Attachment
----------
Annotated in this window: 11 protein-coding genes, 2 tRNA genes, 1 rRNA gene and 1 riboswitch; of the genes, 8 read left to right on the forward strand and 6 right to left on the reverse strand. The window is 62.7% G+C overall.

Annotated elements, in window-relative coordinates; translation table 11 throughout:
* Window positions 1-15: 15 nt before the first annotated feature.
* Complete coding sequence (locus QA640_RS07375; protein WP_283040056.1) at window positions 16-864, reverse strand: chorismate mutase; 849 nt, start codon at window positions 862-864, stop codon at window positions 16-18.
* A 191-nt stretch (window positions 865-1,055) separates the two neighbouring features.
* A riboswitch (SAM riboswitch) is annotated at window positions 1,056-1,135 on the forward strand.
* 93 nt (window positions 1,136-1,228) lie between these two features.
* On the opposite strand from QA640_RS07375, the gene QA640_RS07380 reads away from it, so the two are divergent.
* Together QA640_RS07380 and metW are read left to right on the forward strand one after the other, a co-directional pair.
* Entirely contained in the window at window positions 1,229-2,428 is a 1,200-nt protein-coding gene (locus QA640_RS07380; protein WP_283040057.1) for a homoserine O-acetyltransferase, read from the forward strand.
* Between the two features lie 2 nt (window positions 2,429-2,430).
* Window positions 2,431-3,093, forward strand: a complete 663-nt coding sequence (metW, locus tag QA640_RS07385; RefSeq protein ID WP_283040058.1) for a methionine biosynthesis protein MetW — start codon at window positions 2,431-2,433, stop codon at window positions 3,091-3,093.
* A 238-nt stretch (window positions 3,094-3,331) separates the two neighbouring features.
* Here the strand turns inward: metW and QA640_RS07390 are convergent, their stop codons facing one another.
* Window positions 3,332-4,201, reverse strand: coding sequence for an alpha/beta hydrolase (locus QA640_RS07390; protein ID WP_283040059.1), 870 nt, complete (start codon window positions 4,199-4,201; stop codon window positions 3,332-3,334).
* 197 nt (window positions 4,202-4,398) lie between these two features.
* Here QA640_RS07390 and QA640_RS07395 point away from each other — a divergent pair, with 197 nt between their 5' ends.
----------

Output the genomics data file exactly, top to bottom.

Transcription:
Annotated in this window: 11 protein-coding genes, 2 tRNA genes, 1 rRNA gene and 1 riboswitch; of the genes, 8 read left to right on the forward strand and 6 right to left on the reverse strand. The window is 62.7% G+C overall.

Annotated elements, in window-relative coordinates; translation table 11 throughout:
* Window positions 1-15: 15 nt before the first annotated feature.
* Complete coding sequence (locus QA640_RS07375; protein WP_283040056.1) at window positions 16-864, reverse strand: chorismate mutase; 849 nt, start codon at window positions 862-864, stop codon at window positions 16-18.
* A 191-nt stretch (window positions 865-1,055) separates the two neighbouring features.
* A riboswitch (SAM riboswitch) is annotated at window positions 1,056-1,135 on the forward strand.
* 93 nt (window positions 1,136-1,228) lie between these two features.
* On the opposite strand from QA640_RS07375, the gene QA640_RS07380 reads away from it, so the two are divergent.
* Together QA640_RS07380 and metW are read left to right on the forward strand one after the other, a co-directional pair.
* Entirely contained in the window at window positions 1,229-2,428 is a 1,200-nt protein-coding gene (locus QA640_RS07380; protein WP_283040057.1) for a homoserine O-acetyltransferase, read from the forward strand.
* Between the two features lie 2 nt (window positions 2,429-2,430).
* Window positions 2,431-3,093, forward strand: a complete 663-nt coding sequence (metW, locus tag QA640_RS07385; RefSeq protein ID WP_283040058.1) for a methionine biosynthesis protein MetW — start codon at window positions 2,431-2,433, stop codon at window positions 3,091-3,093.
* A 238-nt stretch (window positions 3,094-3,331) separates the two neighbouring features.
* Here the strand turns inward: metW and QA640_RS07390 are convergent, their stop codons facing one another.
* Window positions 3,332-4,201, reverse strand: coding sequence for an alpha/beta hydrolase (locus QA640_RS07390; protein ID WP_283040059.1), 870 nt, complete (start codon window positions 4,199-4,201; stop codon window positions 3,332-3,334).
* 197 nt (window positions 4,202-4,398) lie between these two features.
* Here QA640_RS07390 and QA640_RS07395 point away from each other — a divergent pair, with 197 nt between their 5' ends.